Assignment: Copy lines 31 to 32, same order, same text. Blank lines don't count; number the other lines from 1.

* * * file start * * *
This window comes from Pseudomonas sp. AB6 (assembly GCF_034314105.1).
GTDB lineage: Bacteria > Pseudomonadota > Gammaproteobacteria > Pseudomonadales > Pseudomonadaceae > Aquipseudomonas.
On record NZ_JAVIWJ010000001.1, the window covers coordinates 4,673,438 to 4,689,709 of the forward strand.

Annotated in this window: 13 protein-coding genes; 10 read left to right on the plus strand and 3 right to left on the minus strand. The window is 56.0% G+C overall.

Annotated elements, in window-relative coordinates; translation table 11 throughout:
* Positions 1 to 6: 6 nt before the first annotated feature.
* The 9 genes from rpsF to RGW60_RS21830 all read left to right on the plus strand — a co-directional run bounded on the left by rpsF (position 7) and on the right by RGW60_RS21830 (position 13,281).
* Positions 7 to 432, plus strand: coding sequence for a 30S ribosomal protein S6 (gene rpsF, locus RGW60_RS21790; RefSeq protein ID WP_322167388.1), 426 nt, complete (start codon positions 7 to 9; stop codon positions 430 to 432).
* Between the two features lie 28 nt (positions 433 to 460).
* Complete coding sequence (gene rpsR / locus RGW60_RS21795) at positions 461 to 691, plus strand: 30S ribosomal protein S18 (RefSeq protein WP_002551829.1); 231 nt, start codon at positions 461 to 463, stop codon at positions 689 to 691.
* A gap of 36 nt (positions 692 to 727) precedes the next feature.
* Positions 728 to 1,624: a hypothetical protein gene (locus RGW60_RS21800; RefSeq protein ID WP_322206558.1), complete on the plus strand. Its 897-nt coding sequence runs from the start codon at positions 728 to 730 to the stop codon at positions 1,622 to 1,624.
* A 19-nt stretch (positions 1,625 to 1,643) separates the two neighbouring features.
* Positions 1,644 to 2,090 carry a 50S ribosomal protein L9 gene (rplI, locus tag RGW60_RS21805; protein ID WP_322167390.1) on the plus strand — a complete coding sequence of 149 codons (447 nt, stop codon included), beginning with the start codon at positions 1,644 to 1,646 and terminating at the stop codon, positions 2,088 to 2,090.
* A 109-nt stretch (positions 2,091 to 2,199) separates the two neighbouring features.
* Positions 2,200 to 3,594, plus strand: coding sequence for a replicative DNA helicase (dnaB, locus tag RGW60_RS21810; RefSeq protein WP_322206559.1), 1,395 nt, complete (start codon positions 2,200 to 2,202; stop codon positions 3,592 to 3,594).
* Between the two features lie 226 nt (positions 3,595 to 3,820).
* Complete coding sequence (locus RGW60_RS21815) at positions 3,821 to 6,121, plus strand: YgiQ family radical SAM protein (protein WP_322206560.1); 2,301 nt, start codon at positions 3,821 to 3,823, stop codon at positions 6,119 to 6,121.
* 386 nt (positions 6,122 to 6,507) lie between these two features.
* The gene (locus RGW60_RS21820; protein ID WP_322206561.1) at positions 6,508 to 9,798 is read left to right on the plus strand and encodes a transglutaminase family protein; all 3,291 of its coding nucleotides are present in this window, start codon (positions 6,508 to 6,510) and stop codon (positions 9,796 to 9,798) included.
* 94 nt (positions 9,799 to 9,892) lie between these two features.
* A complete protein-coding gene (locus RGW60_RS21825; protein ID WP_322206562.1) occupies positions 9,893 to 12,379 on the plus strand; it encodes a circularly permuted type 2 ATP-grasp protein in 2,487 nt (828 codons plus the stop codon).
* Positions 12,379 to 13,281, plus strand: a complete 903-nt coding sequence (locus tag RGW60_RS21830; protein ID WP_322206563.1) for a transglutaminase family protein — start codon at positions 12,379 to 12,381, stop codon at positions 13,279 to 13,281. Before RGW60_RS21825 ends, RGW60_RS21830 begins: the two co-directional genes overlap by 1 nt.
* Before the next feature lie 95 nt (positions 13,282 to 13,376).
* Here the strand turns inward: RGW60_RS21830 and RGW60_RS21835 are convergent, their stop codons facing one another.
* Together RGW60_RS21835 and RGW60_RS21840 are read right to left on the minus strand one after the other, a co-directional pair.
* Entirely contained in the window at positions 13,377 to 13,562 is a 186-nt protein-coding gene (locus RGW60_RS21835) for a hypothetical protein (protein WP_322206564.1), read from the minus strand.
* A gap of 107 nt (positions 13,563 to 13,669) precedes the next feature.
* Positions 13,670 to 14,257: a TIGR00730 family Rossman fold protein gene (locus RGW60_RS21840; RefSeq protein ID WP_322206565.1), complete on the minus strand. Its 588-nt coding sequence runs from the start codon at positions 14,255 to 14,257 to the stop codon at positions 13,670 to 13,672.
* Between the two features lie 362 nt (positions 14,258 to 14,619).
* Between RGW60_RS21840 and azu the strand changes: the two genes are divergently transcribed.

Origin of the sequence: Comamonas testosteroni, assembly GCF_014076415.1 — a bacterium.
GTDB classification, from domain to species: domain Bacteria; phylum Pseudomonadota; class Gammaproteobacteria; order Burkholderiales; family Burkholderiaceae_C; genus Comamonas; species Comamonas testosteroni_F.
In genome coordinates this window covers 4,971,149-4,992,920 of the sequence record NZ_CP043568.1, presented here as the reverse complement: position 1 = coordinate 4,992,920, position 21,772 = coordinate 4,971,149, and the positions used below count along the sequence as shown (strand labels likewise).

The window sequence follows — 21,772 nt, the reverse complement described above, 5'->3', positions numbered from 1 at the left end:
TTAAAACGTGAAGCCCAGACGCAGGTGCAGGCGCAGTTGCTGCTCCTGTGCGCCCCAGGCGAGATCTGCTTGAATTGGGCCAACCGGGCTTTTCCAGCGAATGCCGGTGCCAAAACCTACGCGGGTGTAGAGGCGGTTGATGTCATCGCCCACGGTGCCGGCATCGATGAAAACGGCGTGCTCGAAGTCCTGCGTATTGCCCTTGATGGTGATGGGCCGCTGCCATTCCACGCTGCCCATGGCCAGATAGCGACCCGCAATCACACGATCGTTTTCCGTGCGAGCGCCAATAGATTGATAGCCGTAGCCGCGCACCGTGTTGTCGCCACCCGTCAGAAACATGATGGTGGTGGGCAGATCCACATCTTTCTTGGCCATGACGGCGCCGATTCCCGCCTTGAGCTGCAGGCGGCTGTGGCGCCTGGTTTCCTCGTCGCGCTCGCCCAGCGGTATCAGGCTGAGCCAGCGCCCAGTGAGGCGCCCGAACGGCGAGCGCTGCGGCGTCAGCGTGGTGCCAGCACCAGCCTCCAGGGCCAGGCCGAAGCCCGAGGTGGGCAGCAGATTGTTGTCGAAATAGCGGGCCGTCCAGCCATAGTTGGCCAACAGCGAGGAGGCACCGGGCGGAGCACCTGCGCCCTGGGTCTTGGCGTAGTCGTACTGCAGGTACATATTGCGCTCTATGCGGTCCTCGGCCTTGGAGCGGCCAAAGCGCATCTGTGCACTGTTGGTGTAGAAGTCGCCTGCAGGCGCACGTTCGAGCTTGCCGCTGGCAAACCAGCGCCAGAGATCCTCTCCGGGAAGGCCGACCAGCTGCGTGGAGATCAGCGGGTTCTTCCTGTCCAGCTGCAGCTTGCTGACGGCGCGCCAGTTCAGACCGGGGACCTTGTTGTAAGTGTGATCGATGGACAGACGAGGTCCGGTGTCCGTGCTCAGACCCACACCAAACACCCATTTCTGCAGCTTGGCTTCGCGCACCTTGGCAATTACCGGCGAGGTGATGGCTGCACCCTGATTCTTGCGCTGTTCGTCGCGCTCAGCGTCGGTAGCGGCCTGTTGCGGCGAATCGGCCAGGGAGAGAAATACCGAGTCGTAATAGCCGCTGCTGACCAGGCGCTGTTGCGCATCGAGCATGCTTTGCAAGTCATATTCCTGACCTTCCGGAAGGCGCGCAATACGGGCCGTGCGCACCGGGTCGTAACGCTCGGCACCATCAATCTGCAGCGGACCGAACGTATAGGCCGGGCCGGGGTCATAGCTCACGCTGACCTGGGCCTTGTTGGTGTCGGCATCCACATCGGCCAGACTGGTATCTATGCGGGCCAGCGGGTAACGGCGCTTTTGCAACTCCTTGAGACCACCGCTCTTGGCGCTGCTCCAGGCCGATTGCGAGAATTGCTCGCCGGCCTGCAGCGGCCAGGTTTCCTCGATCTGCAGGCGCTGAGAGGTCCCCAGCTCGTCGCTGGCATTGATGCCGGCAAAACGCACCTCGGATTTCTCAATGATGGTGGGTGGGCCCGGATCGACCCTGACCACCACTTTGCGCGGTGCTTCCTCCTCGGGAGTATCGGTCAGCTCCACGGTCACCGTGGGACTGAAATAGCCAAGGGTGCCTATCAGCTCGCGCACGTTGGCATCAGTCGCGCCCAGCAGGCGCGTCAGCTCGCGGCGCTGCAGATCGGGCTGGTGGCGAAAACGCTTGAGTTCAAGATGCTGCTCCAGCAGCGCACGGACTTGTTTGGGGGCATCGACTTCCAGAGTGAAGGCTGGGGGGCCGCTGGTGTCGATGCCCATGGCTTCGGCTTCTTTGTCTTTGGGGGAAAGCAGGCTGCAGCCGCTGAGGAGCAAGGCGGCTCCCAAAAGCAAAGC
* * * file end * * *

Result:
* Between RGW60_RS21840 and azu the strand changes: the two genes are divergently transcribed.

Origin of the sequence: Comamonas testosteroni, assembly GCF_014076415.1 — a bacterium.